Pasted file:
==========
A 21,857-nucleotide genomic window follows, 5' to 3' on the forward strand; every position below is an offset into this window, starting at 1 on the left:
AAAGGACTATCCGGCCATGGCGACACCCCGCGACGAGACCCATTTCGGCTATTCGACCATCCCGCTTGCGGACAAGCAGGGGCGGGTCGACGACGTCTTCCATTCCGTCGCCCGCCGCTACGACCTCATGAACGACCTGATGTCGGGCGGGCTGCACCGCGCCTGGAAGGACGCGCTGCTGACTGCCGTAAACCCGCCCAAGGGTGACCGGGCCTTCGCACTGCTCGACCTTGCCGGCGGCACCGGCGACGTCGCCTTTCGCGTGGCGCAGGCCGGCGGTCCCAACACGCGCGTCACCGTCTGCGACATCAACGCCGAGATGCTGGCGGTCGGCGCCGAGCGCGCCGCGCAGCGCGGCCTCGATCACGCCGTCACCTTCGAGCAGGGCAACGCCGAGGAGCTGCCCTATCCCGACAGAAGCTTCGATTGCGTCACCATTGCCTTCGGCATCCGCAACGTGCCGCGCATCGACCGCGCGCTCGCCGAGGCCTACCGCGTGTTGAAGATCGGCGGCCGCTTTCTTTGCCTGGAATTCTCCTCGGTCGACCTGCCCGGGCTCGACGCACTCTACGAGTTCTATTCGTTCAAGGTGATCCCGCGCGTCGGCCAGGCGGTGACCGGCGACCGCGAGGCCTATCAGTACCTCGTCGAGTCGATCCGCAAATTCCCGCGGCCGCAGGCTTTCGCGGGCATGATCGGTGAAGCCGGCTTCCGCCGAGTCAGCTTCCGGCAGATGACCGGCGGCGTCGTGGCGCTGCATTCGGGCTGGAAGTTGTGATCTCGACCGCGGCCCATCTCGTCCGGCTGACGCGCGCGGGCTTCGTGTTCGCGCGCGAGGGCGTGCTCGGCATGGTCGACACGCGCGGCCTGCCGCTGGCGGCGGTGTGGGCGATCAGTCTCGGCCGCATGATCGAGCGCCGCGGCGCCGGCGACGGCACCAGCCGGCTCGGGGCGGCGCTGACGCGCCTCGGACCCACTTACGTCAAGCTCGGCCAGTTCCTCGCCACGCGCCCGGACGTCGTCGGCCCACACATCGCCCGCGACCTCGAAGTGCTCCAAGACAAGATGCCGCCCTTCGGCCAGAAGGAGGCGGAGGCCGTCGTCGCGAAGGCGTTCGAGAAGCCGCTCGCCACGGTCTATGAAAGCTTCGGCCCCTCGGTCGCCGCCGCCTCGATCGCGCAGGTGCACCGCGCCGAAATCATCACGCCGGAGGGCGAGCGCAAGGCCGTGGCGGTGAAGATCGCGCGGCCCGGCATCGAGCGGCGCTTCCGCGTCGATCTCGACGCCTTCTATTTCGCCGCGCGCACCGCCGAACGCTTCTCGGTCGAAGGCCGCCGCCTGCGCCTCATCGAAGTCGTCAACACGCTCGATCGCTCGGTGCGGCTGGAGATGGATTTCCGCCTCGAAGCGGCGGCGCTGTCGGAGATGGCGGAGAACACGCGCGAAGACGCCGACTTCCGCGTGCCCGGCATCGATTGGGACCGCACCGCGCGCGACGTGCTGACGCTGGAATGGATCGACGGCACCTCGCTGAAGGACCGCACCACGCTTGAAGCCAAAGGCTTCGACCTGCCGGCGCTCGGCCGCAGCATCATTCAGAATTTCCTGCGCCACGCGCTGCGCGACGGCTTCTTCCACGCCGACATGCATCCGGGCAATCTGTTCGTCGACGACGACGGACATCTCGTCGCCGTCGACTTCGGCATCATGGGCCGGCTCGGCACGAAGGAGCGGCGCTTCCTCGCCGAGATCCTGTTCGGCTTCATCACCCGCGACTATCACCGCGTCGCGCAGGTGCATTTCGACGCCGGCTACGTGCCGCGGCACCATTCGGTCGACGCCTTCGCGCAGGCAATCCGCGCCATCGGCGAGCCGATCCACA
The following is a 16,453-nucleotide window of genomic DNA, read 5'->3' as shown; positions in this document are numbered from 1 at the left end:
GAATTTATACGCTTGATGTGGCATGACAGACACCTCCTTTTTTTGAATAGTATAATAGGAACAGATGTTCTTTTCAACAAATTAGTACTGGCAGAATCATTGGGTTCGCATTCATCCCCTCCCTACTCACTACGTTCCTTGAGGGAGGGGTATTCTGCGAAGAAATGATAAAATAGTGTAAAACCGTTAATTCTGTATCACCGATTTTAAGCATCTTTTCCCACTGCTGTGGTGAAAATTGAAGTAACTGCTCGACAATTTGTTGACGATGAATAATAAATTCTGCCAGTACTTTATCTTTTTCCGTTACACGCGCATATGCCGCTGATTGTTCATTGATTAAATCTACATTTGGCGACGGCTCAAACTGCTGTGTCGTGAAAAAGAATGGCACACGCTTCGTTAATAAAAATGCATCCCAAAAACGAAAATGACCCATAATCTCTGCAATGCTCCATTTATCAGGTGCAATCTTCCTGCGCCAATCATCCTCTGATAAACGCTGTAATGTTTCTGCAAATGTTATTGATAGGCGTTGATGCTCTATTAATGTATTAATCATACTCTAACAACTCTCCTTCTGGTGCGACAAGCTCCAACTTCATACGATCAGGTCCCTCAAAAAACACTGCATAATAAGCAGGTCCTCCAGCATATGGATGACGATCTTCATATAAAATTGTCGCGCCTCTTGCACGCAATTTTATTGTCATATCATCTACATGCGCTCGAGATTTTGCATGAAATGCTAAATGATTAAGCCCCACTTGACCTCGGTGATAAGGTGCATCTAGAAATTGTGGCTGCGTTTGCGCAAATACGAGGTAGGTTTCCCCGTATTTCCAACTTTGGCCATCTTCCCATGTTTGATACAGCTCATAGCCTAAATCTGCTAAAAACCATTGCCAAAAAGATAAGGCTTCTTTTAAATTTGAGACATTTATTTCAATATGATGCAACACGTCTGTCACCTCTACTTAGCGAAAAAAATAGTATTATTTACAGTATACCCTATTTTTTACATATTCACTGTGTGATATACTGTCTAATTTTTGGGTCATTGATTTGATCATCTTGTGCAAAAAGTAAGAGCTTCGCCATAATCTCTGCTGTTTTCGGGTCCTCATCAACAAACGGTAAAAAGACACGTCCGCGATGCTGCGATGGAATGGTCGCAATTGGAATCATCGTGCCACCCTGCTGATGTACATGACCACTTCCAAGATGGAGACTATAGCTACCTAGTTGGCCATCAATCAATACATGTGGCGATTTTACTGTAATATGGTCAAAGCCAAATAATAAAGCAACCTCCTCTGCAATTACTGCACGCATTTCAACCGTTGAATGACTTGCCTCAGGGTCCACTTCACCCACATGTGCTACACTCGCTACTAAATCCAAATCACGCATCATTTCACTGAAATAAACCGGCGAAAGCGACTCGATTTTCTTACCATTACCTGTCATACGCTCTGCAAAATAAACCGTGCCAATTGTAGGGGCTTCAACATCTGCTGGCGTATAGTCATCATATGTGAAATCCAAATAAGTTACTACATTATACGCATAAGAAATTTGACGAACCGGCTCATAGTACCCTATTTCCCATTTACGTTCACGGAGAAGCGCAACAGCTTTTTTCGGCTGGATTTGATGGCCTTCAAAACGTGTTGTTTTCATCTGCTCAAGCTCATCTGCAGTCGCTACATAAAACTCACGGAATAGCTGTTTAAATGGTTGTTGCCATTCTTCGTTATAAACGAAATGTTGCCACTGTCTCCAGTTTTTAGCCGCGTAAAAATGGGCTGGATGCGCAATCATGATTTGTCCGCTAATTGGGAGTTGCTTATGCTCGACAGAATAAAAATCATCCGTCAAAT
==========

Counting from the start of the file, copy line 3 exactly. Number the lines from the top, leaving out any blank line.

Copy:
The following is a 16,453-nucleotide window of genomic DNA, read 5'->3' as shown; positions in this document are numbered from 1 at the left end: